The Impact of the Generational Decline in Religious Belief

16th April 2024

child reading a bible

We recently ran a Diversity and Inclusion survey for an organisation where the percentage of people with a religious belief were wildly different to the surveys we'd run before (and different to the UK's Office of National Statistics data on religion).

Since the Divrsity platform automatically helps organisations identify and understand these kind of unusual data-points, we were immediately intregued to use the platform's data-analysis capabilities to understand the drivers.

Spoiler: you can guess from the title that this organisation had a significantly older demographic than our average workplace. So we decided to analyse to normalise and analyse our entire aggregated data set to understand how this phenomenon plays out at a macro-level...

Note: This article focuses entirely on Christianity since the data set is large and easy to interpret. After "No Religion" and "Christian", the next largest demographic is participants answering "Prefer Not to Say" (circa 6%). [Why people are uncomfortable disclosing their religion is certainly an interesting subject to dig in to 🤔].


Religion has been a cornerstone of British society for centuries, shaping the country's culture, values, and beliefs. However, according to our data (which is naturally skewed toward working age population), there are now significantly more people in the UK who are not religious than those who are; with different age groups exhibiting distinct patterns of belief.

Aggregating analysing our (aggregated) data sets, yielded the following interesting chart.

chart showing percentage of people that identify as No-Religion or Christian by age range

This shows that:

  • 50% of people between 50 and 70 identify as Christian, compared with just 22% of those between 16 and 30
  • At the same time, 58% of people between 16 and 30 checked the No Religion box (or Atheist or Agnostic).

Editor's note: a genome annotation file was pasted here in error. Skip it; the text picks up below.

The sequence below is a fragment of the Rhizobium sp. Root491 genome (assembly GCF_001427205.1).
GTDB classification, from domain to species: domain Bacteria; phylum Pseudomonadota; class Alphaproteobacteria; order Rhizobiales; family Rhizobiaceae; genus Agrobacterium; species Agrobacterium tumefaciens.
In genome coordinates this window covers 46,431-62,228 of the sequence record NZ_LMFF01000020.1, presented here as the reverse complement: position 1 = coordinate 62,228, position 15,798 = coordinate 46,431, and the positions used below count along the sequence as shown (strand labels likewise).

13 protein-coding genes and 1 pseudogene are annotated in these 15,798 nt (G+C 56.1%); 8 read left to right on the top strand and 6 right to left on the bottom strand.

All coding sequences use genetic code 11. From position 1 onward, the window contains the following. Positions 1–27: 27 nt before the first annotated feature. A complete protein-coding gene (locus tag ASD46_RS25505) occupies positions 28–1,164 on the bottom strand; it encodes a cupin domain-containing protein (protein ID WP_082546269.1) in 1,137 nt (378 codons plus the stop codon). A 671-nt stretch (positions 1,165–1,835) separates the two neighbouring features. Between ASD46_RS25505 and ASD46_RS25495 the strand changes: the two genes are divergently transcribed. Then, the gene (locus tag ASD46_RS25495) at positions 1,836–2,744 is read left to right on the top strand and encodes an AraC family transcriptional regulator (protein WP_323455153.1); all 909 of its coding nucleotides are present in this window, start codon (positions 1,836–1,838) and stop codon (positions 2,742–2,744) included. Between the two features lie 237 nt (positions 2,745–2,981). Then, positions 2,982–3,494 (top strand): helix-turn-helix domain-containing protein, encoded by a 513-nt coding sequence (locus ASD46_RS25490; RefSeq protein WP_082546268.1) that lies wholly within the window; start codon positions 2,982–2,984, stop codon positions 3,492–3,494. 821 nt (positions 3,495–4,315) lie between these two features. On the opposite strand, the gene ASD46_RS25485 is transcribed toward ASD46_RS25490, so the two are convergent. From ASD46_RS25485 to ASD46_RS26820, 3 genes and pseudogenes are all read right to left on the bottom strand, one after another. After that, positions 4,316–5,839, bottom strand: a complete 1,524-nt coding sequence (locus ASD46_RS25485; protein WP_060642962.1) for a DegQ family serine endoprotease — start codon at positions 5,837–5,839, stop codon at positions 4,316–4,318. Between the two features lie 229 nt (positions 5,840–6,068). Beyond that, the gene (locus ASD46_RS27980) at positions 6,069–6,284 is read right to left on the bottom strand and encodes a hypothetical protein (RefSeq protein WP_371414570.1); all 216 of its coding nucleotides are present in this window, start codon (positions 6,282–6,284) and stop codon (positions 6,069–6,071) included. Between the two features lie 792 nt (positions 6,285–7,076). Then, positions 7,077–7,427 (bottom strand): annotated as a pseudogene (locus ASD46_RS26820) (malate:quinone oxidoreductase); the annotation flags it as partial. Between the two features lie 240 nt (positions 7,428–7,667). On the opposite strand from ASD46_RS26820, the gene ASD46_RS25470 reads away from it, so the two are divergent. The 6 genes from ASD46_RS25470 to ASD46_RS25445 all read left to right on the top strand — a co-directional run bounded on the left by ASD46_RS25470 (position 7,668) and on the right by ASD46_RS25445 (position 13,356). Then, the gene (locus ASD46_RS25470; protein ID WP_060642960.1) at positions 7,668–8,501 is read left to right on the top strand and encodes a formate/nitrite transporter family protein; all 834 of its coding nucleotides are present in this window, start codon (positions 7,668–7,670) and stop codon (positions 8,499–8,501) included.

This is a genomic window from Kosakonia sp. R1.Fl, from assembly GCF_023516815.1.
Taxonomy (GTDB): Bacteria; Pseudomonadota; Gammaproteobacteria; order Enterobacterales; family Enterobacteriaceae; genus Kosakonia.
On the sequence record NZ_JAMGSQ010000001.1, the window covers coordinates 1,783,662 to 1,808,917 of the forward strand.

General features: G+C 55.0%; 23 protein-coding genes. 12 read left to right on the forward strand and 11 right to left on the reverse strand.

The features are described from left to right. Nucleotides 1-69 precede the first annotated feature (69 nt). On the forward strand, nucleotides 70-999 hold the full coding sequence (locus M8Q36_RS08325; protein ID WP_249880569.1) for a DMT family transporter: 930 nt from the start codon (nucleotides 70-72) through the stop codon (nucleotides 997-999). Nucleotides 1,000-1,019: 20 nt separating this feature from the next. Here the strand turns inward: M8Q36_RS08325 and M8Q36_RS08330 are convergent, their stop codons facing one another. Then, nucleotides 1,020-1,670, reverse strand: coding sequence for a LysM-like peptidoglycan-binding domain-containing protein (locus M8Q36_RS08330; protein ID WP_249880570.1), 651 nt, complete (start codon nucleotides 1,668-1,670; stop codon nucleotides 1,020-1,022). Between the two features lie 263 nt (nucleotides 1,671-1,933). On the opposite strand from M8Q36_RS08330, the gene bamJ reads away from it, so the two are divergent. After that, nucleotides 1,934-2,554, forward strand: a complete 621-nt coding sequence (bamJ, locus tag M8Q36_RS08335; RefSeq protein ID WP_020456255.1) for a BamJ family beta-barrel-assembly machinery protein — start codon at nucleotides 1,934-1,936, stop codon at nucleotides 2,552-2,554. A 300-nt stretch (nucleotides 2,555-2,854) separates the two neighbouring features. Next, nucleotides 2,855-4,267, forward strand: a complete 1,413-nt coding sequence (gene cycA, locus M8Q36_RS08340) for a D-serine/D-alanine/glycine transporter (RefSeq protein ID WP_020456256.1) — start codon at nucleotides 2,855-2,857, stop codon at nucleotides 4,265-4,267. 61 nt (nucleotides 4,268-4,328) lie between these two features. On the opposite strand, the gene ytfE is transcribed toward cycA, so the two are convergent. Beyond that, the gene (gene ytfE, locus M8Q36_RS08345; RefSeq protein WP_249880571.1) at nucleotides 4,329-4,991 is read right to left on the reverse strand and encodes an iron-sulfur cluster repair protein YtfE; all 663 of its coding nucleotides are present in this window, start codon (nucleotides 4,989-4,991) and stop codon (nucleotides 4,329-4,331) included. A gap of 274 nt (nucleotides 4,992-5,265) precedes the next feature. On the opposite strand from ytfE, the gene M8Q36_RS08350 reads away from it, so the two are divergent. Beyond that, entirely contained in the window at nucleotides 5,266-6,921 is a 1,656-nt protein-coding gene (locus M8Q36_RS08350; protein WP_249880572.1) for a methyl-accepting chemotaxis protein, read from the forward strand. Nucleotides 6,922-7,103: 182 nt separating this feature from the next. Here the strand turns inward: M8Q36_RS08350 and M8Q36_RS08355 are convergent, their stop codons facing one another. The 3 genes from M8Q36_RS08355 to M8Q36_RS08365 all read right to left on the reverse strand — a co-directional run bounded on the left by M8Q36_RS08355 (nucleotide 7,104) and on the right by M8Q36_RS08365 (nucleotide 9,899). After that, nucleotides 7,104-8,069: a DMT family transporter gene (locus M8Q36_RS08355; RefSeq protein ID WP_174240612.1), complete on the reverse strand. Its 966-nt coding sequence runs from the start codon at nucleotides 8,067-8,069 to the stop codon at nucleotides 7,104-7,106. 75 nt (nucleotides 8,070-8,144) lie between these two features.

As mentioned above, those chosing not to disclose their religion were a consistent 7% across all age groups.

The Decline of Religion Among Younger Generations:

This decline is corroborated by a large number of studies that consistently show younger generations in the UK are becoming increasingly disconnected from organized religion. According to the 2019 dataset from the Office for National Statistics (ONS) , only 15% of 16-24-year-olds identified as "Christian," compared to 57% of those aged 65 and over. This trend is also reflected in other surveys, such as the super-interesting British Social Attitudes Survey (BSA) which "charts a continuation of a long-term decline in religious identity, religious observance, and religious belief in Britain".

These studies posit a number of overlapping reasons for the decline of religion in the UK:

  • One major factor is the increasing diversity of the population and the growing acceptance of non-religious beliefs. As the UK has become more diverse, people have become more open to exploring different spiritual practices and belief systems.
  • Another factor is the changing role of religion in society. In the past, religion played a central role in shaping social norms and values. However, as society has evolved, the influence of religion has waned, and other factors such as science, technology, and individualism have become more prominent. Consequently, individuals entering adulthood are increasingly reliant on evidence-based reasoning and skepticism, which can lead them away from religious beliefs.
  • And no blog post would be complete without a mention of the rise of social media and online communication that have certainly facilitated the exchange of ideas and perspectives; allowing young people to question and challenge traditional religious views more easily.